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UConn women's basketball won't travel far in bid to reach Final Four

By The Sports Xchange
Connecticut received the No. 1 overall seed in the women's NCAA Tournament field, which was announced Monday, and won't need to leave its home state until the Final Four in Dallas. File Photo by John Sommers II/UPI | <a href="/News_Photos/lp/82b5347920a6901898c304ea4e9fad1e/" target="_blank">License Photo</a>
Connecticut received the No. 1 overall seed in the women's NCAA Tournament field, which was announced Monday, and won't need to leave its home state until the Final Four in Dallas. File Photo by John Sommers II/UPI | License Photo

Connecticut received the No. 1 overall seed in the women's NCAA Tournament field, which was announced Monday, as the Huskies bid for an unprecedented fifth straight national title.

The other top seeds in the 64-team tournament that begins Friday are South Carolina (Stockton, Calif., regional), Baylor (Oklahoma City) and Notre Dame (Lexington, Ky.).

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But the focus is on UConn, which has won 107 consecutive games, has beaten all three of the other top seeds and won't need to leave its home state until the Final Four in Dallas.

The Huskies (32-0) open at home against Albany on Saturday, and with a win, they would face either Syracuse or Iowa State in the second round, also at home.

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UConn would then play the regional semifinals and final in Bridgeport, Conn., before a possible trip to the Final Four.

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The Huskies are an overwhelming favorite to capture their 12th national championship.

"It's been an amazing (season), a year that no one could have predicted," UConn coach Geno Auriemma told the Hartford Courant. "And yet, we have three weekends to prove that we're as good as everyone says we are. That's why this is the most exciting time of the year."

The Huskies' biggest challenge in its region figures to be second-seeded Duke, which is 27-5 and finished second in the ACC behind Notre Dame.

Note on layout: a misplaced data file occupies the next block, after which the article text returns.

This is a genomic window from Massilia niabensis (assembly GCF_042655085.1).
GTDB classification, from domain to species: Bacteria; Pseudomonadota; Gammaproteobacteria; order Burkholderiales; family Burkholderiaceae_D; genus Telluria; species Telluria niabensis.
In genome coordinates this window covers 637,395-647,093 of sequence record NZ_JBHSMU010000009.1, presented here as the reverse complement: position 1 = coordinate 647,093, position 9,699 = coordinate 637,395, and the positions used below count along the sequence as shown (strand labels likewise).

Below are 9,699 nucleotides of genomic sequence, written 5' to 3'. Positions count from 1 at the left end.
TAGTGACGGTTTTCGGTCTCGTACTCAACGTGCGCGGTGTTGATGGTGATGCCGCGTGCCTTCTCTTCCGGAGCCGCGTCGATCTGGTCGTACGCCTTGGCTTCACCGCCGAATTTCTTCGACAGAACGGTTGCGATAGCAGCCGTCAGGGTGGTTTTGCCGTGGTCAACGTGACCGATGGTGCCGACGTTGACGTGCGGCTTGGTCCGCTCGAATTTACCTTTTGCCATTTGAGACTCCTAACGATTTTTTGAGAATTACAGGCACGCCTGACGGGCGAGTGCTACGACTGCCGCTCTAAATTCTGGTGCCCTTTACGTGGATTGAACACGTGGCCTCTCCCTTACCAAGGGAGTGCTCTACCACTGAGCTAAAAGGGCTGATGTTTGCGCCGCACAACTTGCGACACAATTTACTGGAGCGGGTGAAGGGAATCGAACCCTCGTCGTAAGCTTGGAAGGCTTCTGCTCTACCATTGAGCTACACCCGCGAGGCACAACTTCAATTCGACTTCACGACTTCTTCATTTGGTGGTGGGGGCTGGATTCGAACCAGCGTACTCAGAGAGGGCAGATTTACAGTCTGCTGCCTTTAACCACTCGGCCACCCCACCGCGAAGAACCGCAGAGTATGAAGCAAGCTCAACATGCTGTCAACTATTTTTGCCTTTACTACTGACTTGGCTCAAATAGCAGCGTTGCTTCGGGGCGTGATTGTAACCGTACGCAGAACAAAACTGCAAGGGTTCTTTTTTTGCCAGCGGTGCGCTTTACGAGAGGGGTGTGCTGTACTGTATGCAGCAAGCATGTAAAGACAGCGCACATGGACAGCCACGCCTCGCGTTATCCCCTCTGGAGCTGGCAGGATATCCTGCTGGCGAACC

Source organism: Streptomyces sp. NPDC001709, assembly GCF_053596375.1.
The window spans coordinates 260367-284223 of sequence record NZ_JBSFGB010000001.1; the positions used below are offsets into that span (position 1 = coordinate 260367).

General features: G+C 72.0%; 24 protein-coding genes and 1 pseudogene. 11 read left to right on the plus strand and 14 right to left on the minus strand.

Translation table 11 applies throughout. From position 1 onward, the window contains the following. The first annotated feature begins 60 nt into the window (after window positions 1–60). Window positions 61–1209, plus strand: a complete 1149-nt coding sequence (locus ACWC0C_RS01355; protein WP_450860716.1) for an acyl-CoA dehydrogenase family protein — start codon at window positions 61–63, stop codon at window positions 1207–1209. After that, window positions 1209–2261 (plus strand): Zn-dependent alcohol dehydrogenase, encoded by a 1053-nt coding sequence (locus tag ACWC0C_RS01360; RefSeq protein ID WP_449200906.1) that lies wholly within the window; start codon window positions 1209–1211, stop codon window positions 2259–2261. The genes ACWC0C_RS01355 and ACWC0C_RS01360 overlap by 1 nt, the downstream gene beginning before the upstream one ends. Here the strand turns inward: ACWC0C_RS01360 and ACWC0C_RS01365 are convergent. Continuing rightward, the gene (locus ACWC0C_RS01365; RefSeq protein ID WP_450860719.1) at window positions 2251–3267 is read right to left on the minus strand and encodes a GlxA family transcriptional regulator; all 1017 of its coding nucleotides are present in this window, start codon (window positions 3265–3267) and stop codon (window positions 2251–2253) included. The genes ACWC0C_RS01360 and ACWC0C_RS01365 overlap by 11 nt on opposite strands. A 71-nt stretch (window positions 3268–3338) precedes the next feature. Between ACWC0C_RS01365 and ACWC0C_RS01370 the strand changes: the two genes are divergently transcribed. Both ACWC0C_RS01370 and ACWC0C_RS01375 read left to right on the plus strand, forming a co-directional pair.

If South Carolina (27-4) wins its first two games at home, it will be headed to California, leaving the Eastern time zone in the NCAA Tournament for the third time in four seasons. South Carolina's only trip to the Final Four came when the Gamecocks played a regional in Greensboro, N.C., in 2015.

South Carolina coach Dawn Staley was not pleased at the prospect of being sent across the country.

"I don't know what more we can do," Staley said. "We won our conference tournament to play closer. Two years ago, we got sent to Greensboro. Last year, we had to take the time-zone flight, over two time zones. I thought it was our turn to get flipped back to the Greensboro kind of ideology. ... I'm very disappointed, I am. ... I'm not going to say it's not fair. But they got to figure out a different way. "

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The Gamecocks open against North Carolina-Asheville, and their toughest opponent in the region is expected to be second-seeded Oregon State, which is 29-4 and won the Pac-12 regular-season title.

Baylor (30-3) plays a home game against Texas Southern in its opener, and the Lady Bears may have to face No. 2 seed Mississippi State (29-4) to get to the Final Four.

Notre Dame (30-3) opens against Robert Morris in South Bend, Ind., with Stanford (28-5) the No. 2 seed in its regional.

Tennessee continues its appearance streak of being included in all 36 NCAA Division I women's tournaments since it was held for the first time in 1982. Elon and Texas Southern are participating in the event for the first time.

The championship game is scheduled for April 2.

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